The review process is essential for producing accurate documentation. Great technical writing must be both accurate and well written, and there's no better way to ensure your documentation meets these requirements than submitting it to SMEs and other writers for review.
Here are a few tips to ensure that you get meaningful comments from your reviewers.
Ask direct questions
Often the best way to get feedback on a particular section of content is to embed a note to reviewers. For example, if you aren't sure about the order of steps in a procedure and cannot verify that order personally, you can embed a note to reviewers asking them to verify the order. Such questions allow you to make optimal use of each reviewer's time. Unlike phone calls, email messages, or personal visits, a scheduled review allows you to present such questions in a non-intrusive manner, and is less likely to be seen as an interruption.
Such questions should always be highlighted in your documentation reviews, along with a note instructing reviewers on the exact question you need answered.
Limit reviews to new or revised material
To make reviews more productive, avoid including material that hasn't changed. That way reviewers can focus on the content that needs the most work.
There will be times when all material should be included. For example, if a major overhaul of the product has taken place. In such cases even older content could be questionable and should be reviewed by those that know the details of the changes.
Set a clear deadline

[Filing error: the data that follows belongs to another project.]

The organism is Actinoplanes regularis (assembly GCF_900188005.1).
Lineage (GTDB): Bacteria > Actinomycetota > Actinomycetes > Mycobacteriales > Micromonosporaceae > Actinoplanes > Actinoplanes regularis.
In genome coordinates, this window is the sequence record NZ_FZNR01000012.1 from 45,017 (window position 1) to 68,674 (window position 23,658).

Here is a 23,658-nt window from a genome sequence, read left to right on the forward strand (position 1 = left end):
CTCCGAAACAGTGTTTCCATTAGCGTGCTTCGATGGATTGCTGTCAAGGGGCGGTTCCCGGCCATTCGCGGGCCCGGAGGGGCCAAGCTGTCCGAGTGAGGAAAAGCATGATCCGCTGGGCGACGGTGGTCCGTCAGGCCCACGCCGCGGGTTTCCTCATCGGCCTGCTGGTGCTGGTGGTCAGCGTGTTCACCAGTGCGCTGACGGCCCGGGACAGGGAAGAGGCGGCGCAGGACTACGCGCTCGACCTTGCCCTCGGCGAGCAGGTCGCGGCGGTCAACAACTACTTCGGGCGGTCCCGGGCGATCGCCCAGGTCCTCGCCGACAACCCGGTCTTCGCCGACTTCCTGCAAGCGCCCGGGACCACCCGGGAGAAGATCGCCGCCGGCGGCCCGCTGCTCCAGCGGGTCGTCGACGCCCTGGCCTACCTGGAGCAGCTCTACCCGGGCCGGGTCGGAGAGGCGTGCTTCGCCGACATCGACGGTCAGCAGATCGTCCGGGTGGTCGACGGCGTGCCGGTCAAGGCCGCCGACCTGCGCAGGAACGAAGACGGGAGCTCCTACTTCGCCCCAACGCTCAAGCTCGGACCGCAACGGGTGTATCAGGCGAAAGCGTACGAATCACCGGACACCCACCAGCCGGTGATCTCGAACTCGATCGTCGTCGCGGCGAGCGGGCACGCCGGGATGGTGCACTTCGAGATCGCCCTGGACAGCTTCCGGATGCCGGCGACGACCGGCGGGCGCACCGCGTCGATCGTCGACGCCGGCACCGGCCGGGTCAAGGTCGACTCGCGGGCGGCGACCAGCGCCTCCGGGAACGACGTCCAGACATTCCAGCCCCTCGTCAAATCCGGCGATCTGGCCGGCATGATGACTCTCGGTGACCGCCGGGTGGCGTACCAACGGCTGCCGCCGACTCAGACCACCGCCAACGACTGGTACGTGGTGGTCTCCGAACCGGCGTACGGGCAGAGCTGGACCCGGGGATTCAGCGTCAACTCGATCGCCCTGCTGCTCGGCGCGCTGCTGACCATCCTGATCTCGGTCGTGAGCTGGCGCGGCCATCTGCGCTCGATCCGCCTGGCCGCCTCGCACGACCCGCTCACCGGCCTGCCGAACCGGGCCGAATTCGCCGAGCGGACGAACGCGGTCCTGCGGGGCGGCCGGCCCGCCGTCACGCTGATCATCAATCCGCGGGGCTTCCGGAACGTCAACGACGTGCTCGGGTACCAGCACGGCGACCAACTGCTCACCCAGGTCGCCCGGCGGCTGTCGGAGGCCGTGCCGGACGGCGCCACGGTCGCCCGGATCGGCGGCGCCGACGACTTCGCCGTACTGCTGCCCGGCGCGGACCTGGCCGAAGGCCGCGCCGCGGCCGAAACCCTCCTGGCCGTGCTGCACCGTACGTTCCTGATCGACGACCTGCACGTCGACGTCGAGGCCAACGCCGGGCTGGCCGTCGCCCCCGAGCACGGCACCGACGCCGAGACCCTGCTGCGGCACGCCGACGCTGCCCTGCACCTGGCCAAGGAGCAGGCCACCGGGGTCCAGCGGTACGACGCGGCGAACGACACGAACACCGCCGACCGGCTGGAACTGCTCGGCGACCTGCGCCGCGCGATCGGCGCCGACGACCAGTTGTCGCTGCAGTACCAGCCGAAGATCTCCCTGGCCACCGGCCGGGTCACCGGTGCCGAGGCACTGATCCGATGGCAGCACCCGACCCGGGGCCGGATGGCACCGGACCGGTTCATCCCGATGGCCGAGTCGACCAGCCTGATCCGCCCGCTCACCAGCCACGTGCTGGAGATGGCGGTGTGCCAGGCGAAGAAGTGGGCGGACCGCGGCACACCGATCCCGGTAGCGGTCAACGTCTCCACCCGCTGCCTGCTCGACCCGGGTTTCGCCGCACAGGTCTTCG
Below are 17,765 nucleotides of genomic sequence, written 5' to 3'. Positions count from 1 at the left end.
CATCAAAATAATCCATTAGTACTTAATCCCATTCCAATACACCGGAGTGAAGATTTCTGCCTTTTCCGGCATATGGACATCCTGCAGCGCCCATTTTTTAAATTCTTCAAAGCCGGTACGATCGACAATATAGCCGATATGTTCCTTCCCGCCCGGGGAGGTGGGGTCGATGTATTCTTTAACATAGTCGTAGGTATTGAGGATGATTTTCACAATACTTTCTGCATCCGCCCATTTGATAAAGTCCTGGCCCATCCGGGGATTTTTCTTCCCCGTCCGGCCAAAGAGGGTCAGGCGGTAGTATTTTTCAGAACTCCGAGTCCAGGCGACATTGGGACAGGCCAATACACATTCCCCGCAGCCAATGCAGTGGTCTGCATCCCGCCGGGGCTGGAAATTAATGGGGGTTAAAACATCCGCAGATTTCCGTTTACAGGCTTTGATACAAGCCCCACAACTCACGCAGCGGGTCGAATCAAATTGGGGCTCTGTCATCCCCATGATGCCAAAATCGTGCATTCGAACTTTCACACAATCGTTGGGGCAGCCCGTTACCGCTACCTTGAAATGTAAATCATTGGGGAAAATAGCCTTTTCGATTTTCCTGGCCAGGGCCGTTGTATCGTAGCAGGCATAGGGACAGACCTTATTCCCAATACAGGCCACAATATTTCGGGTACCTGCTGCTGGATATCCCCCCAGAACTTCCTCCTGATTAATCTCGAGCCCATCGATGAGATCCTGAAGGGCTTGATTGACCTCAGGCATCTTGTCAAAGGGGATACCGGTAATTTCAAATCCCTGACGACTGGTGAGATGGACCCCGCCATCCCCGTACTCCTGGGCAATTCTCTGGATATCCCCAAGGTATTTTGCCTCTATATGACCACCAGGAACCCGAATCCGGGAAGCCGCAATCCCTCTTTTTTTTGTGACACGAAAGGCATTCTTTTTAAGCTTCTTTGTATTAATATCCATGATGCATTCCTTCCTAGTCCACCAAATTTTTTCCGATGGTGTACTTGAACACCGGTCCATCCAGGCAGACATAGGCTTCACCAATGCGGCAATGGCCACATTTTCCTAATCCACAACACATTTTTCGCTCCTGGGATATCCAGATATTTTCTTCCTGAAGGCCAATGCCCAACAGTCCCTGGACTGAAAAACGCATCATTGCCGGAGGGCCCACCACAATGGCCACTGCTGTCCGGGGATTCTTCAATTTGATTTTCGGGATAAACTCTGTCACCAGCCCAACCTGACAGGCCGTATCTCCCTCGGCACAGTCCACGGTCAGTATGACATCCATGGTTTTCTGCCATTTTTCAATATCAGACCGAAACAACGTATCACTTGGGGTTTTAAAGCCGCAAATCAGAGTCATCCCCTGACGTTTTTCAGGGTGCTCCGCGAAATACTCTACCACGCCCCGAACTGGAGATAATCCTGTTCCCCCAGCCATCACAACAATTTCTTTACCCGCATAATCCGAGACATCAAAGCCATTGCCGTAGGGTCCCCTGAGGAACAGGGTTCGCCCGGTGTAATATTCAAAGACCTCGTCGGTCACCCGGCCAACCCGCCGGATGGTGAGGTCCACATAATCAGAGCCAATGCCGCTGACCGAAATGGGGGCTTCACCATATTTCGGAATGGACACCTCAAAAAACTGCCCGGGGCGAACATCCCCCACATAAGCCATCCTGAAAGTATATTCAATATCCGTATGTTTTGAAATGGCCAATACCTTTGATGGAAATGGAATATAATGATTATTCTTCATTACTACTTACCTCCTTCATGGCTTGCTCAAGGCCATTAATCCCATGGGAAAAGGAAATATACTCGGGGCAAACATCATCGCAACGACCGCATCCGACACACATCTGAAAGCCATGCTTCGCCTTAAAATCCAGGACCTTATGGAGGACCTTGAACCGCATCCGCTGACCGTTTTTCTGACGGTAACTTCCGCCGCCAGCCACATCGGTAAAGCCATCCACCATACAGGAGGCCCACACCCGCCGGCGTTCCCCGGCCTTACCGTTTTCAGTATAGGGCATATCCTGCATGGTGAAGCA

Reviews of technical documents should end at a pre-scheduled time. That way you can begin to incorporate review comments without worrying about receiving conflicting edits at a later time. The due date should be made clear at the start of the review, and should appear in writing on the review copies or in the email message to reviewers.
If a reviewer cannot return comments by the scheduled date, simply schedule a second review. If this isn't possible due to deadlines, try to give the reviewer a few extra days to complete their review. Avoid incorporating changes before all reviews are received unless you absolutely must. Late edits could make any work you do obsolete.
Provide electronic copies
Printed review copies are great for later reference. However, it takes time to deliver copies, especially if you work on documentation that must be reviewed by people in different locations. This is especially true for companies where employees work remotely or telecommute.
To facilitate the review process, try to provide a PDF of the review document. That way all reviewers can access the PDF immediately and print a review copy. You may also wish to allow electronic edits. In such cases you could provide a copy of the actual source file (Word, FrameMaker, etc.) assuming reviewers have the software necessary to make edits electronically. If you choose this option, be sure to make good use of change tracking features. Electronic reviews allow you to share information faster, and they save paper.
Double check your reviewer list
Be sure to include the right people in your review. In addition to SMEs, you may need to include representatives from Support, Customer Service, or other departments based on the type of information that appears in your document. Include only those you need to get a full and accurate review. Too many reviewers might slow the process down. However, some content, such as system requirements, will require a larger number of reviewers to ensure accuracy.
Following these guidelines will help ensure that your content is accurate and clearly presented. The trick to reviews is balancing your need for feedback with appropriate project management. Reviews can be frustrating if you let them get out of hand. Help your reviewers give you the information you need and your users will end up with better documentation.